Expression language

Basics

Flavour provides its own expression language, similar to EL in JSP or Spring Expression Language. Unlike these, Flavour expression language is statically typed, which means all type errors are reported during compile time.

Expression language (further referred as EL) is basically subset of Java expressions with some syntactical sugar. EL consists of the following elements:

  • Java identifiers, usually referring to methods, fields and lambda parameters. Examples: foo, Bar, camelCaseName, CONSTANT_NAME, it.
  • String literals surrounded by single quotes. Examples: 'Some string', '', First line\nSecond line.
  • Numeric literals. Examples: 23, 3.14159, 6.626e-34.
  • Standard literals: null, this, true, false.
  • Arithmetic operators: +, -, /, %.
  • Comparison operators: >, <, >=, <=, ==, !=, gt, gt, goe, lt, loe. Note that since < and > may have special meaning in HTML, EL provides aliases to Java comparison operators.
  • Logical operators: &&, &&, !, and, or, not. Note that since & may have special meaning in HTML, EL provides aliases to Java logical operators.
  • Conditional operator: <condition> ? <then> : <else>.
  • Invocation operator: functionName(argument1, argument2, ...).
  • Collection subscript operator: collection[index1, index2, ...].
  • Dot operator: ..
  • instanceof operator.
  • Cast operator: (Type) expression.
  • Parentheses: (expression).
  • Lambda expressions.
  • Assignment statement: a = b.

this object

As you already know, page consists of HTML template and view class. To refer to instance of view class from an HTML template, you can use this literal. Like in Java, you are not forced to do it. Instead of writing this.foo(), you can write simply foo().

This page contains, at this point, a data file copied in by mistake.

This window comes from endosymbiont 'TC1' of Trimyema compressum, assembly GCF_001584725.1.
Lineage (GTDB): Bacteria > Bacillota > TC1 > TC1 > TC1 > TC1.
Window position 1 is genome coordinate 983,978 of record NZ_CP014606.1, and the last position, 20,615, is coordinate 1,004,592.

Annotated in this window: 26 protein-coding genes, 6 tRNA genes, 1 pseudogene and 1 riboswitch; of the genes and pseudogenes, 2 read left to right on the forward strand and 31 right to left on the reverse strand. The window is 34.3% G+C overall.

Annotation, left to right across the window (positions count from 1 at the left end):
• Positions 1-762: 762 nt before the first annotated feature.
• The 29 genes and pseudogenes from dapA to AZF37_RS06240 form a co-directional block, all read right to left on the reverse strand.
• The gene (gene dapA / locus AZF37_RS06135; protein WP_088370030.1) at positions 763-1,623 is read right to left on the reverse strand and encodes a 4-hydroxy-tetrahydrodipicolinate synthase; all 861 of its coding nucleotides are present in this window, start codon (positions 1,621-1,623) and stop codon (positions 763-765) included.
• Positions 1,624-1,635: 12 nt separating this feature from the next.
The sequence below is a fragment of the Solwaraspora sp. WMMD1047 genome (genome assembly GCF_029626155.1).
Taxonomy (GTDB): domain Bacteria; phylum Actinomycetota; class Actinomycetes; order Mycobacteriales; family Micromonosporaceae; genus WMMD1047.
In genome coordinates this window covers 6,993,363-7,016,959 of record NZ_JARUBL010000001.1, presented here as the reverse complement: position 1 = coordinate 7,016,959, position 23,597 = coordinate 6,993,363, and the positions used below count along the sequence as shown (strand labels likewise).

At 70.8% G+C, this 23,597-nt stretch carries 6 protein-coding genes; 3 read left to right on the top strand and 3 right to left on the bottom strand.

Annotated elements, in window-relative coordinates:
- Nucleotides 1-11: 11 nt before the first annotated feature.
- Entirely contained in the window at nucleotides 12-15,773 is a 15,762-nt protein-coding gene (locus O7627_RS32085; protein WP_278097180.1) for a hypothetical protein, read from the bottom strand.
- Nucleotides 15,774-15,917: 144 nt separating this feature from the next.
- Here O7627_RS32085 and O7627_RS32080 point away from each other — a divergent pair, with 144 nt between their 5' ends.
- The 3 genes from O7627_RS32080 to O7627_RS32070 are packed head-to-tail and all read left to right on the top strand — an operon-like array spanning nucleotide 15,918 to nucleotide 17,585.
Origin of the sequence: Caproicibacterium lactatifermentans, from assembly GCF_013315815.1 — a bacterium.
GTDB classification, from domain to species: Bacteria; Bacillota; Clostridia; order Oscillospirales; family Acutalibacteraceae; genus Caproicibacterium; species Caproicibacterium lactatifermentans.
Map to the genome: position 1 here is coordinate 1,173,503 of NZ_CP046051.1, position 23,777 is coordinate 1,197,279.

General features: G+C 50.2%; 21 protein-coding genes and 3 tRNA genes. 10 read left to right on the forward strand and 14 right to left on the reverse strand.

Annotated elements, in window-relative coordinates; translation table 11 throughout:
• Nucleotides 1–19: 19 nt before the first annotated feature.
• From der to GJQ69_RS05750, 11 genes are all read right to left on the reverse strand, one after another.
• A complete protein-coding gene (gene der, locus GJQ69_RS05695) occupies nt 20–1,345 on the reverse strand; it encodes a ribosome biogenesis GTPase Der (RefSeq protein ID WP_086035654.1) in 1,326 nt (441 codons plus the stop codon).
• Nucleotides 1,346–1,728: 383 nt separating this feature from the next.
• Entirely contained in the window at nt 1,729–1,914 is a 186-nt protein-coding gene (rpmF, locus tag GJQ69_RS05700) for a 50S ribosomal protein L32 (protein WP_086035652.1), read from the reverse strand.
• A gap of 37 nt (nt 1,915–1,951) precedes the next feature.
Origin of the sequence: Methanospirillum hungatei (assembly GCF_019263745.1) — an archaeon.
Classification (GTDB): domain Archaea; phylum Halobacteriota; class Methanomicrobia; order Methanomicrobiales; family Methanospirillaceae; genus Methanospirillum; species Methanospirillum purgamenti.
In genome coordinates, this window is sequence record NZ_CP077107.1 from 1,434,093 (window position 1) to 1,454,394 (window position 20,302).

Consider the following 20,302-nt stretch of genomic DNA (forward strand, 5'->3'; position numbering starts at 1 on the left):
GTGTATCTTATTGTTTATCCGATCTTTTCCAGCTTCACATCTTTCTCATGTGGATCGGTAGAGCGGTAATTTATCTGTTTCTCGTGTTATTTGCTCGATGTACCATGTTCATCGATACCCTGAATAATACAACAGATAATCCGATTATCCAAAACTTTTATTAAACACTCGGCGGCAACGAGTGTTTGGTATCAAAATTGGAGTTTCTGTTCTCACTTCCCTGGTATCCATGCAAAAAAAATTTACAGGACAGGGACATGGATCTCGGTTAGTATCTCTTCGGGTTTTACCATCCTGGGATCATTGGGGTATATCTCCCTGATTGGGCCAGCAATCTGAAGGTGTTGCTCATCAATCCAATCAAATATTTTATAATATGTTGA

Property access syntax

EL supports Java beans convention for properties. Instead of writing foo.getBar() you can write foo.bar and instead of writing foo.setBar(newValue) your can write foo.bar = newValue.

Collection access convention

In Java, subscript operator ([]) is used only to access arrays. EL allows to use the similar syntax for anything that looks like collections. If a value to the left from [] contains get method, it will be used. Since both List<T> and Map<T> use method named get to access their elements, it’s possible to write something like:

Arrays.asList(2, 4, 8)[1]

instead of

Arrays.asList(2, 4, 8).get(1)

Importing classes

EL does not allow to import classes directly. It’s a feature of templates. Remember, templates are merely HTML pages with special elements. You can use the following processing instruction to make a class or a package available in expressions:

<?import my.pkg1.*?>
<?import my.pkg2.ClassName?>

For example:

<?import java.util.Arrays?>
<std:foreach var="num" in="Arrays.asList(2, 3, 5, 7, 11)">
  <div>
    <html:text value="num"/>
  </div>
</std:foreach>

Lambda expressions

Most of expressions you ever write in components are in fact lambda expressions. So, for example, the following:

<std:foreach var="employee" in="employees">
  ...
</std:foreach>

Is a shortcut of the following full form:

<std:foreach var="employee" in="() -> employees">
  ...
</std:foreach>

Actually, in attribute accepts Supplier<T>, so you should pass zero-parameter lambda there.

Lambdas may be written in the following forms:

(Type1 param1, Type param2, ...) -> expression
Type param -> expression

Where types are optional, in most cases EL compiler infers them.

For example:

employees.stream().filter(employee -> employee.age > 30).collect(Collectors.toList())

EL supports some shortcuts:

  • When a directive expression accepts a functional type with zero parameter, you can omit () -> prefix.
  • When a directive expression accepts a functional type with one argument, you can omit parameter declaration. In this case parameter is available via it identifier.
  • When a directive expression accepts a functional type with one argument and your lambda is expected to assign value to property, you may omit ` = it suffix. I.e. instead of writing newValue -> foo.bar = newValue you can write foo.bar`.

The latter two shortcuts are useful for event handlers, for example:

<input html:value="employee.firstName" html:change="employee.firstName"/>

Which is a shortcut for

<input html:value="() -> employee.firstName" html:change="newValue -> employee.firstName = newValue"/>


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